Harassment online is different for different people. Some people can change their social media settings and be completely oblivious to the harassment until the commotion dies down. It tends to be more detrimental to marginalised people as our social media is often a place of security (maybe not safety). Especially if the person criticising Jamil is not used to being dog-piled with comments of transphobia, fatphobia and anti-Blackness, it can cause a lot of harm. And when it means that they have to turn off the comments on YouTube because they can’t filter out the hatred or they have to put their accounts of private, limiting their audience if they use their social media accounts for promotion - it can’t be taken lightly. Jamil should take responsibility for her gaslighting techniques to try and satisfy her need for self-validation online. But instead, she deletes the negative comments on her timeline, champions the positive comments which are nothing but praise for her - Jameela Jamil ultimately is letting us know her overall stance.

The HBO Max debacle was not the only incident in which she overstepped the mark. Jameela Jamil is a repeat offender. And she is aware of this. Jamil is reliant on our exhaustion. That’s how she can do the most harm. When you use, erase and silence those who try to criticise you, without any serious consequences that’s you can get away with the harm you implement. And this allows her to capitalise her actions and repeat them to gain even more capital (social and economic).

Jamil repackages certain intricate parts of communities that she doesn’t belong to.It means that safe spaces get lost. It means that people feel less inclined to speak their truths online. What I am not implying is that Jamil is solely responsible for this, as it’s the people around her, allowing her to be in these spaces and that these opportunities should also be held accountable. But Jamil needs to be responsible for the harm she has caused to these communities that she is a part of and that she isn’t a part of.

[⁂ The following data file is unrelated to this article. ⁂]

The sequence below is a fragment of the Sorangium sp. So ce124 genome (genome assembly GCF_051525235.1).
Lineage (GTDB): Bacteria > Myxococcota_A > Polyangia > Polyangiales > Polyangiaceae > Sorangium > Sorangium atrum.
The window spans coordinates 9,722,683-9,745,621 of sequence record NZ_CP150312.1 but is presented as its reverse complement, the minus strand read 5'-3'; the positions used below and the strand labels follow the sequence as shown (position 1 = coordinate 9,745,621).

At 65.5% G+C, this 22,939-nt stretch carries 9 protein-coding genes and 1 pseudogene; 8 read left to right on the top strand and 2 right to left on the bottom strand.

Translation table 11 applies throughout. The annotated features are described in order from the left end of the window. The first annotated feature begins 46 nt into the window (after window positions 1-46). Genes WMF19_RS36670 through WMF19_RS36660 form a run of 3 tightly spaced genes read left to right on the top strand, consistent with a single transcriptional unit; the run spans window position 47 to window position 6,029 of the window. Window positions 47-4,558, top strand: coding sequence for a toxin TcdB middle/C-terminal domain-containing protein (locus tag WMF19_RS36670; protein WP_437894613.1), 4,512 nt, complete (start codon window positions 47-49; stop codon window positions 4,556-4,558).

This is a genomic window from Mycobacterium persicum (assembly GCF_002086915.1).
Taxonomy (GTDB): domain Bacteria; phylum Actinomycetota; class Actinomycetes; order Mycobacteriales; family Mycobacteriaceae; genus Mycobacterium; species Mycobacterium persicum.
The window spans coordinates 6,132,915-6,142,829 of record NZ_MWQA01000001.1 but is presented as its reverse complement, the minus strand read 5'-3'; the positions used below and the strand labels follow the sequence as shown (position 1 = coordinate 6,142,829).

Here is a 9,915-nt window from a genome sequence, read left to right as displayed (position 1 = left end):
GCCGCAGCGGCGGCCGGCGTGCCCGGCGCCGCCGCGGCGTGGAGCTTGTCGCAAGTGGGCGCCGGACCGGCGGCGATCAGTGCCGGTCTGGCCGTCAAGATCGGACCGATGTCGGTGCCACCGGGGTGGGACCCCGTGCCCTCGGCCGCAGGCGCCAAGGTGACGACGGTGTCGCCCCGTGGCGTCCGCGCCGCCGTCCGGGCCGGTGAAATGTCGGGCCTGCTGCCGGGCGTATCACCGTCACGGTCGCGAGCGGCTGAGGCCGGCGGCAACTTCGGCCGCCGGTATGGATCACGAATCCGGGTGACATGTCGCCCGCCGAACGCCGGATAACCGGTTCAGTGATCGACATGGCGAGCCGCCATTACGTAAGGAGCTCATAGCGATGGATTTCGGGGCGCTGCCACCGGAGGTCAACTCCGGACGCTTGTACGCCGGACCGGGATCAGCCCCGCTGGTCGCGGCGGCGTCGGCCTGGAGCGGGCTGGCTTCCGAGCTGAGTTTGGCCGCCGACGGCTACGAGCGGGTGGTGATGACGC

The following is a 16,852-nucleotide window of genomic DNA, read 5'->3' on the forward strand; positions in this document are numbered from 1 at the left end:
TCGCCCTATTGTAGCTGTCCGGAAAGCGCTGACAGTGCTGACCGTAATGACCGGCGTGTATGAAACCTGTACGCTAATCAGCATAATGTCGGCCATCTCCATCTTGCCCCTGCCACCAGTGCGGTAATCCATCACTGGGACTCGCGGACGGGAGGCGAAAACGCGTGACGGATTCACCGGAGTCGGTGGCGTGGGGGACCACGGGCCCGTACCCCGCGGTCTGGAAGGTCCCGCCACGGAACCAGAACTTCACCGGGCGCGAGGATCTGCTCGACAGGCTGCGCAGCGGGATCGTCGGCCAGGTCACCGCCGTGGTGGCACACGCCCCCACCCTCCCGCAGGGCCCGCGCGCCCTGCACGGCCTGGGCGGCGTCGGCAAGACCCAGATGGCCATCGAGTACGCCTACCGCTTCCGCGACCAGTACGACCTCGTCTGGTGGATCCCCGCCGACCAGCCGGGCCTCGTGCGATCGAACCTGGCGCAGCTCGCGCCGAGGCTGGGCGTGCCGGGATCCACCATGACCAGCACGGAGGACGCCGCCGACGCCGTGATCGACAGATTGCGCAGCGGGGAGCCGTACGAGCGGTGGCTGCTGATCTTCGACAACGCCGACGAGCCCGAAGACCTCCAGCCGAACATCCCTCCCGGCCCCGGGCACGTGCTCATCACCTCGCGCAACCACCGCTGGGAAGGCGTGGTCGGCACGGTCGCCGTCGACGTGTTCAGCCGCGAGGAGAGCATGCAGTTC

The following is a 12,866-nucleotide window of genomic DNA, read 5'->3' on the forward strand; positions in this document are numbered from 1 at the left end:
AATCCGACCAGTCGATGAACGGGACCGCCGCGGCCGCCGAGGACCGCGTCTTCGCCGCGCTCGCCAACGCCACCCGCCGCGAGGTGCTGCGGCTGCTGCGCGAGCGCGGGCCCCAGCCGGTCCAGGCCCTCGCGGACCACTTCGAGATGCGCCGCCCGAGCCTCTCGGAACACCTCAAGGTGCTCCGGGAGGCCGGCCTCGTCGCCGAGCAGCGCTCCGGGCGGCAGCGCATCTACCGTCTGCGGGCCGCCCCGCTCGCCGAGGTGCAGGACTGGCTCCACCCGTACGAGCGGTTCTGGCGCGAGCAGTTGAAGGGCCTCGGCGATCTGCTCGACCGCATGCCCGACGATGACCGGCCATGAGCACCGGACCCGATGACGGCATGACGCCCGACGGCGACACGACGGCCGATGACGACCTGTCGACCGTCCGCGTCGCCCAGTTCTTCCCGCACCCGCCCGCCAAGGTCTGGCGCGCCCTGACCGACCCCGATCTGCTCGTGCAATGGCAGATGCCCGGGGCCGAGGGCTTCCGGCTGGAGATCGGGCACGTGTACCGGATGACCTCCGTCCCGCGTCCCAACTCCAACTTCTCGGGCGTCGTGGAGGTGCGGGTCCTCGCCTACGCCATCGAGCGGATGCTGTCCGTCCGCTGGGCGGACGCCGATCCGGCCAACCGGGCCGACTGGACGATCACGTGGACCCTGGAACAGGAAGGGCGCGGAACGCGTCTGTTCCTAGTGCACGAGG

And lastly, I want to talk about Jameela Jamil’s anti-Blackness. I have highlighted it during this quick essay but I want to note the main community that Jamil has harmed is the Black community. If you visit her Twitter profile, she is side by side in a picture with her and Lizzo. This isn’t ally-ship. Black people are not props for your own financial gain. If it’s not the fat Black community (through the body-posi/fat liberation movement), it’s Black trans people. If it’s not Black trans people, it’s Black women who are just existing and expressing their sexuality. How many times can we call someone in who has a disgust with our entire existence? That may be your prerogative but it cannot be mine. As someone who also suffers from an eating disorder I don’t want to try and teach someone who built her career off the backs of the very same people she despises, people like me.

But to conclude, what you do from here is your choice. You can continue to try and call her in and I wouldn’t fault you for that. It just won’t be me doing it. You can try and call her out on social media to try and realise the severity of her actions, that’s fine too. You can completely cultivate your own safe space online and try and ignore Jamil and online personalities like her. All of these options are valid. But what I want people to start doing is to stop trivialising her actions. Jameela Jamil is not just ‘annoying’ or ‘insufferable’, she is doing real damage that has had real effects. It needs to be addressed. Because when you start trivialising Jameela Jamil’s actions, you are doing a disservice to those who have put in the work.